Dalian Atkinson’s killer had kept his job despite gross misconduct
The police constable convicted of the manslaughter of Dalian Atkinson was found guilty of gross misconduct before he killed the football star, after failing to mention two cautions on his application to join the force.
Birmingham Crown Court was told Benjamin Monk kept his job with West Mercia Police in 2011 after being found to have breached required standards for honesty and integrity.
Convicted of manslaughter
A judge who is due to sentence Monk was told two cautions issued to him in 1997 and 1999 – for theft from a shop during a summer holiday job, and for being found drunk – were not disclosed on his application papers in 2001.
Monk was last week cleared of murder but convicted of manslaughter, after a trial heard he tasered Atkinson to the ground with a 33-second deployment of the weapon, and then kicked him twice in the head while he was on the ground.
The officer, who denied both charges, said he could only recall aiming one kick at Atkinson’s shoulder outside the former Aston Villa, Sheffield Wednesday and Ipswich Town star’s childhood home in Meadow Close, Telford, Shropshire, in August 2016.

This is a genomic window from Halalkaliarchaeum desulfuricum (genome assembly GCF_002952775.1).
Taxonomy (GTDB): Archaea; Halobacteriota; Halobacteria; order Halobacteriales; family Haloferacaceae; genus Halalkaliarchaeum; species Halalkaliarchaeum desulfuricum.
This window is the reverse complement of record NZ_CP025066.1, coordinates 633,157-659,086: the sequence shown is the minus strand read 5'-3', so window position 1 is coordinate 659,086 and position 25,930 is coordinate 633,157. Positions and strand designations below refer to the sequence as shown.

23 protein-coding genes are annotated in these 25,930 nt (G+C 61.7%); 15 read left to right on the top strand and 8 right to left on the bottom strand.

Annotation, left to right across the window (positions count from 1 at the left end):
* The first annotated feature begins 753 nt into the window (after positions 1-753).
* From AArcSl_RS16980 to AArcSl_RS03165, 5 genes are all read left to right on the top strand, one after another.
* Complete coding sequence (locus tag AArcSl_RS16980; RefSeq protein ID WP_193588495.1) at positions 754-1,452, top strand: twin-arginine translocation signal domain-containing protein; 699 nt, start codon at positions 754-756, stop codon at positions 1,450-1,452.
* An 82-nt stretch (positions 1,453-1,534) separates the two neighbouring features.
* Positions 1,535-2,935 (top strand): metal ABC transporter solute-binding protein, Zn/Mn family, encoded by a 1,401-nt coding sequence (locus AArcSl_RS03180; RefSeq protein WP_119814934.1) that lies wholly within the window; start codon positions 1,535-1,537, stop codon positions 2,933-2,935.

Addressing the court on Monday, prosecutor Alexandra Healy QC said:
Mr Monk was cautioned for theft from a shop as an employee – he was employed at the time at Woolworths in 1997.
There was a further caution in 1999 for being found drunk.
The court was told the warnings were not recorded on a computer system because of policies at the time for dealing with spent cautions.
Speaking before Monk was remanded in custody as sentence was adjourned until Tuesday, Healy added:
When he applied to join the police in 2001 he did not disclose the existence of those cautions.
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